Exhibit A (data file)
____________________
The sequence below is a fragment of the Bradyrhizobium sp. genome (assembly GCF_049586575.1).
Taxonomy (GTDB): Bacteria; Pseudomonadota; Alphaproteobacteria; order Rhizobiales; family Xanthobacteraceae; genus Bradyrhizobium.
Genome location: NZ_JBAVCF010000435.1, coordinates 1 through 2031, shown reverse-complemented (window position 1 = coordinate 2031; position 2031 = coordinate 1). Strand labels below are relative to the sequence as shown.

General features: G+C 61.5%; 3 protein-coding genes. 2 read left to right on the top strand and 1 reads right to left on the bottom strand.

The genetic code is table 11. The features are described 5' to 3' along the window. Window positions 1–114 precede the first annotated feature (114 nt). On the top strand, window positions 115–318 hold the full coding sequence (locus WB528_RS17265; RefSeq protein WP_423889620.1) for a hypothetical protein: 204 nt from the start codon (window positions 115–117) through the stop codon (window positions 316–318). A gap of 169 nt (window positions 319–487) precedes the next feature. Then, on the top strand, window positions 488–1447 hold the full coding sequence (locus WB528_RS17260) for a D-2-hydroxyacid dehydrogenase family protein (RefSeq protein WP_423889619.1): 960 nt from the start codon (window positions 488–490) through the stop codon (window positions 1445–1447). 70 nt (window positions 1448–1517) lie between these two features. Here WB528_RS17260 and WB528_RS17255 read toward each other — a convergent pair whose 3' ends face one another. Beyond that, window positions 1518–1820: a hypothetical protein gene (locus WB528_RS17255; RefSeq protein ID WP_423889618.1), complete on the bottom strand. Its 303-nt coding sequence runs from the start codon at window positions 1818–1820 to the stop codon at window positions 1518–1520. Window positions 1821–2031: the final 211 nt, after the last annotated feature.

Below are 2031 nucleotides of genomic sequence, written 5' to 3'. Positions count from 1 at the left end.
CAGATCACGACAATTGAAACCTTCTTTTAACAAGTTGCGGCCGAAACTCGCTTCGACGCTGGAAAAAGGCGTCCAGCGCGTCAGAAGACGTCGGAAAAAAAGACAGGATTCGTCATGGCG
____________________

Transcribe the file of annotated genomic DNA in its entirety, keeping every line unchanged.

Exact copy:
The sequence below is a fragment of the Bradyrhizobium sp. genome (assembly GCF_049586575.1).
Taxonomy (GTDB): Bacteria; Pseudomonadota; Alphaproteobacteria; order Rhizobiales; family Xanthobacteraceae; genus Bradyrhizobium.
Genome location: NZ_JBAVCF010000435.1, coordinates 1 through 2031, shown reverse-complemented (window position 1 = coordinate 2031; position 2031 = coordinate 1). Strand labels below are relative to the sequence as shown.

General features: G+C 61.5%; 3 protein-coding genes. 2 read left to right on the top strand and 1 reads right to left on the bottom strand.

The genetic code is table 11. The features are described 5' to 3' along the window. Window positions 1–114 precede the first annotated feature (114 nt). On the top strand, window positions 115–318 hold the full coding sequence (locus WB528_RS17265; RefSeq protein WP_423889620.1) for a hypothetical protein: 204 nt from the start codon (window positions 115–117) through the stop codon (window positions 316–318). A gap of 169 nt (window positions 319–487) precedes the next feature. Then, on the top strand, window positions 488–1447 hold the full coding sequence (locus WB528_RS17260) for a D-2-hydroxyacid dehydrogenase family protein (RefSeq protein WP_423889619.1): 960 nt from the start codon (window positions 488–490) through the stop codon (window positions 1445–1447). 70 nt (window positions 1448–1517) lie between these two features. Here WB528_RS17260 and WB528_RS17255 read toward each other — a convergent pair whose 3' ends face one another. Beyond that, window positions 1518–1820: a hypothetical protein gene (locus WB528_RS17255; RefSeq protein ID WP_423889618.1), complete on the bottom strand. Its 303-nt coding sequence runs from the start codon at window positions 1818–1820 to the stop codon at window positions 1518–1520. Window positions 1821–2031: the final 211 nt, after the last annotated feature.

Below are 2031 nucleotides of genomic sequence, written 5' to 3'. Positions count from 1 at the left end.
CAGATCACGACAATTGAAACCTTCTTTTAACAAGTTGCGGCCGAAACTCGCTTCGACGCTGGAAAAAGGCGTCCAGCGCGTCAGAAGACGTCGGAAAAAAAGACAGGATTCGTCATGGCG